port house in Antwerp designed by architect Zaha Hadid (32)

    The new Port House in Antwerp, Belgium, is designed by Zaha Hadid Architects. The project, completed in 2016, gave a new life and extended an old abandoned fire station turning it into Europe’s second largest shipping port.

    Now I’m sure you want to know which one is the first. Well it’s in Rotterdam. Its harbor was the largest in the world before Shanghai and Singapore overtook it.

    There was only one requirement in the architectural competition for the realisation of the new Port of Antwerp headquarter: the original fire station building had to be preserved and integrated into the new project.

    port house in Antwerp designed by architect Zaha Hadid

    All the four facades have been considered equally important that’s why the choice of designing a modern elevated extension above the original building combining the new with the old.

    port house in Antwerp designed by architect Zaha Hadid

    port house in Antwerp designed by architect Zaha Hadid

    Do you think the transparent volume looks like a diamond? The floating transparent volume is formed of triangular facets that combined together remind of a raw diamond. Well if you didn’t know it Antwerp has been a focus of the diamond trade for several centuries and still is.

    This kaleidoscopic facade keeps changing its appearance with different daylight conditions. As usual it was dull grey when I visited it so I couldn’t see the beautiful grading effect photographers as Hélène Binet or Hufton+Crow captured.


    port house in Antwerp designed by architect Zaha Hadid

    The old fire station’s courtyard is now the main reception hall for the new Port House and a glass roof encloses it allowing plenty of natural light to come in.

    port house in Antwerp designed by architect Zaha Hadid

    Panoramic lifts provide access to the new extension with an external bridge in between the existing building and new glazed volume giving panoramic views of the city and port.

    port house in Antwerp designed by architect Zaha Hadid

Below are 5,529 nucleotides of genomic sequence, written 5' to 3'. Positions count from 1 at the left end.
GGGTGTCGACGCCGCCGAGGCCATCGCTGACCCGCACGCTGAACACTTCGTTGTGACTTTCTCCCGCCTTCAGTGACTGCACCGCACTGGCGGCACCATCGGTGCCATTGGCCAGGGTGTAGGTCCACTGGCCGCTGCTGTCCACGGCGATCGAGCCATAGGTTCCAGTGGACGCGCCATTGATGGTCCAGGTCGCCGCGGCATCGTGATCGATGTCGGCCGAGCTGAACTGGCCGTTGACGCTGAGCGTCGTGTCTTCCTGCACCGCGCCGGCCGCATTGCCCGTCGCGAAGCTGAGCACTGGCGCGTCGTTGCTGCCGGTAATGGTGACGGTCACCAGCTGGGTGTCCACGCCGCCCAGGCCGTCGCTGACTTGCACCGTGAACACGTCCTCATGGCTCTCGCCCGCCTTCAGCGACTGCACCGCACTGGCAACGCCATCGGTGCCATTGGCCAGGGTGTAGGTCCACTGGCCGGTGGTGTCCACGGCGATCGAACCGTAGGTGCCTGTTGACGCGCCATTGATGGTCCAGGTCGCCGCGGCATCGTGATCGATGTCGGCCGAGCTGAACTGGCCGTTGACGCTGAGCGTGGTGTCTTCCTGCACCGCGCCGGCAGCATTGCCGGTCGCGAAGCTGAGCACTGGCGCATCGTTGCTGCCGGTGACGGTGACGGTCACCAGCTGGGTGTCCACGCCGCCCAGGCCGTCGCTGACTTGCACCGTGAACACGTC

port house in Antwerp designed by architect Zaha Hadid

    port house in Antwerp designed by architect Zaha Hadid

    The upper floors, within the glazed extension, host the Port of Antwerp’s offices and communal areas such as he restaurant, meeting rooms and auditorium in which is very easy to read Zaha Hadid ‘s architectural style.

    port house in Antwerp designed by architect Zaha Hadid

    With this expansion, renovation and reuse of a historic fire station integrated into its headquarters, the new Port House definitely is a reflection of the city of Antwerp.

    It can be quite tricky to get there as, of course, the Port House is located in the port area of the city but I highly recommend to see the building and join a guided tour.

    Zaha Hadidplein 1, 2030 Antwerp, Belgium


    The MAS | Museum aan de Stroom | is a museum designed by the Dutch firm Neutelings Riedijk Architects.

    The building
    The MAS was designed as a sixty-meter high tower. Every storey of the tower has been rotated a quarter turn, creating a gigantic spiral staircase. This spiral space, in which a facade of corrugated glass is inserted, forms a public city gallery. A route of escalators leads the visitors from the square up to the top of the tower.


    The façades
    Façades, floors, walls and ceilings of the tower are entirely covered with large panels of hand-cut red Indian sandstone, evoking the image of a monumental stone sculpture. The four-colour variation of the natural stone panels has been distributed over the façade on the basis of a computer-generated pattern. The spiral gallery is finished with a gigantic curtain of corrugated glass. Its play of light and shadow, of transparency and translucency turns this corrugated glass façade into a light counterweight to the heavy stone sculpture.






    The plaza
    The museum square at the base of the tower is an integral part of the design. The square has been designed in the same red natural stone as the tower and is surrounded by pavilions and terraces as an urban area for events and open-air exhibits. The central part of the square is sunken and forms a framework for the large mosaic by artist Luc Tuymans.


    Hanzestedenplaats 1, 2000 Antwerpen, Belgium

    Villa Cavrois modern architecture designed by the architect Mallet Stevens near Lille, France

    When in Lille I highly recommend to go a bit north-east and stop at Croix to admire Villa Cavrois, a masterpiece of Modernist architecture designed by Robert Mallet-Stevens.

    As other works of the French architect Robert Mallet-Stevens, Villa Cavrois is formed of rigorous geometric shapes and simple volumes that enclose functional spaces. Every single part of the Villa has been designed by Robert Mallet-Stevens, from the garden to every single interior detail, pieces of furniture included.

    The key words to understand this modern Villa definitely are: air, light, work, sports, hygiene, comfort, and efficiency. The large mansion was organized in a simple and elegant way to offer the best possible lifestyle to the nine members of the family.

    Villa Cavrois modern architecture designed by the architect Mallet Stevens near Lille, France

    Villa Cavrois is not a manifesto of a new way of design, it is not the illustration of a theory, as was Le Corbusier’s Villa Savoye instead it expresses the position of Mallet Stevens embracing the Modernist movement.


    The Villa was completed in 1932 for the Cavrois family. Unfortunately it was severely damaged when it was occupied by Nazi soldiers during World War II and after 12 years of renovation it finally opened to the public in 2015.